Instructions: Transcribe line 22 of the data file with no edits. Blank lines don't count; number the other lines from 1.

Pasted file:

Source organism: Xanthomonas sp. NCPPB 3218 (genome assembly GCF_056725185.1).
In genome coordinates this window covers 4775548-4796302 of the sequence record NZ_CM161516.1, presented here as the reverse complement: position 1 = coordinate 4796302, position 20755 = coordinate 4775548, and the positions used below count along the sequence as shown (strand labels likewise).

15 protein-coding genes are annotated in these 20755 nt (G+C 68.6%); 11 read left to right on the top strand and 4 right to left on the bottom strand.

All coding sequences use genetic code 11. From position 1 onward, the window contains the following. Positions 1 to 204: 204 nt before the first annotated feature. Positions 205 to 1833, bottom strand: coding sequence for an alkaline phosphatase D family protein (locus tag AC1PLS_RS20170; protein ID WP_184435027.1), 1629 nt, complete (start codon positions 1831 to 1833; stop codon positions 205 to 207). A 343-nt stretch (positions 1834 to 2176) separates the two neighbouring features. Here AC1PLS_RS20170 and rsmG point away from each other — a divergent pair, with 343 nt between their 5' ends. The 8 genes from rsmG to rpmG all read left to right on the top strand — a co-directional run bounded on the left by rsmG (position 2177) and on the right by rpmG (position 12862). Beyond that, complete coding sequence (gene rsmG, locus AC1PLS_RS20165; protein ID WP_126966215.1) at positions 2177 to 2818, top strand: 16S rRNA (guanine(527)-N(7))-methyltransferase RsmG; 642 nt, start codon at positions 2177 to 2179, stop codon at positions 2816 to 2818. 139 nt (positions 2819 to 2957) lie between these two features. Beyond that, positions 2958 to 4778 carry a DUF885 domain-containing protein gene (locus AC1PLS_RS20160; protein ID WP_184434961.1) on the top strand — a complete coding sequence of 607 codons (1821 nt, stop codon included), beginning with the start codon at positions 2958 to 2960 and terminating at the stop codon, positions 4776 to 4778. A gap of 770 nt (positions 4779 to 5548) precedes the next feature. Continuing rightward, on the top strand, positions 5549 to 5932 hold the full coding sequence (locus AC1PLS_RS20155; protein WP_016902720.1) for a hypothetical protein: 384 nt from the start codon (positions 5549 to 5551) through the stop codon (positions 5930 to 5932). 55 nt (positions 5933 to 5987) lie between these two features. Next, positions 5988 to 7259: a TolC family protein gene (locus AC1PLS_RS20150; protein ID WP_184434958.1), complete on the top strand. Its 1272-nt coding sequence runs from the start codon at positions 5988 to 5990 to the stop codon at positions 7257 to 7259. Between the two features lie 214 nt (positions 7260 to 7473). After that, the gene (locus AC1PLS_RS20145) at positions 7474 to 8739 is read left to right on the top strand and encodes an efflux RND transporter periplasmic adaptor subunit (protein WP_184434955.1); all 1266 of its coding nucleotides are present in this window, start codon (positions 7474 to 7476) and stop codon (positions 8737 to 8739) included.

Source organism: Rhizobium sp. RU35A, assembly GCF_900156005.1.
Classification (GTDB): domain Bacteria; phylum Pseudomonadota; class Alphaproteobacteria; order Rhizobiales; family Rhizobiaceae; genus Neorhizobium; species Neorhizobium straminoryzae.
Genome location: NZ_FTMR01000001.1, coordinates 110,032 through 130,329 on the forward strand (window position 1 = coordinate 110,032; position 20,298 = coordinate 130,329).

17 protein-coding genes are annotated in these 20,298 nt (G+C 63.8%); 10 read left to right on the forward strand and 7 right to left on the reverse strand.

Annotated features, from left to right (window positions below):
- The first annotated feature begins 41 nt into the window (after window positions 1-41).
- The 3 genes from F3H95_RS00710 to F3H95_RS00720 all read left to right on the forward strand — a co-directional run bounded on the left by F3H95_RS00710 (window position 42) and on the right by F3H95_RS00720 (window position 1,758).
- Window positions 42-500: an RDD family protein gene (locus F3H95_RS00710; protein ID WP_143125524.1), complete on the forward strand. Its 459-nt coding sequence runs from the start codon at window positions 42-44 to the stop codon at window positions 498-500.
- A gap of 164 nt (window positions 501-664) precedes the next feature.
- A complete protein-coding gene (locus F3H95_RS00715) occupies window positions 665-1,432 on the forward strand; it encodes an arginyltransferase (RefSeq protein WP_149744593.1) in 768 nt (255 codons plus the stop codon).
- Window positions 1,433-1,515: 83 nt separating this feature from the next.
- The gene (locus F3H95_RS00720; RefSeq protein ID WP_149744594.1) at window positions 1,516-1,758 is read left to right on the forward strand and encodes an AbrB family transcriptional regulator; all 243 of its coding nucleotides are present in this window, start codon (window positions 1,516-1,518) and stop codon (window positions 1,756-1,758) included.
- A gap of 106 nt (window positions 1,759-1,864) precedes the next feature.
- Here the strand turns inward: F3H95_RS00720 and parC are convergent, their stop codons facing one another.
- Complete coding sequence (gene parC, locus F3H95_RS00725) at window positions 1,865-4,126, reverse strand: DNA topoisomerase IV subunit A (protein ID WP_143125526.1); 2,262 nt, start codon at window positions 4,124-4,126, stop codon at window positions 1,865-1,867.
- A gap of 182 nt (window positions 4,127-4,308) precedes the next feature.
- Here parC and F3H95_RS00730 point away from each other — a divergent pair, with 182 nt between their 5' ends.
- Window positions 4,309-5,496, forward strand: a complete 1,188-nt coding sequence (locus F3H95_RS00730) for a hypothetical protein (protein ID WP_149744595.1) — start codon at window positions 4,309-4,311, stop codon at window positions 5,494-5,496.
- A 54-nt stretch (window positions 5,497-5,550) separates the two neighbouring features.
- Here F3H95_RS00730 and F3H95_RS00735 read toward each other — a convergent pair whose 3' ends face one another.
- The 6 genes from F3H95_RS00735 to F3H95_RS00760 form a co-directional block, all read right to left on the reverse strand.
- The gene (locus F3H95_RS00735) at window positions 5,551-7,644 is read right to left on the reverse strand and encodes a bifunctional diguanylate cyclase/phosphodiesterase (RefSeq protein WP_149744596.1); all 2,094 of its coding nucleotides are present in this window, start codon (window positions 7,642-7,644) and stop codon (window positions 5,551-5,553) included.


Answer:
- Window positions 4,309-5,496, forward strand: a complete 1,188-nt coding sequence (locus F3H95_RS00730) for a hypothetical protein (protein ID WP_149744595.1) — start codon at window positions 4,309-4,311, stop codon at window positions 5,494-5,496.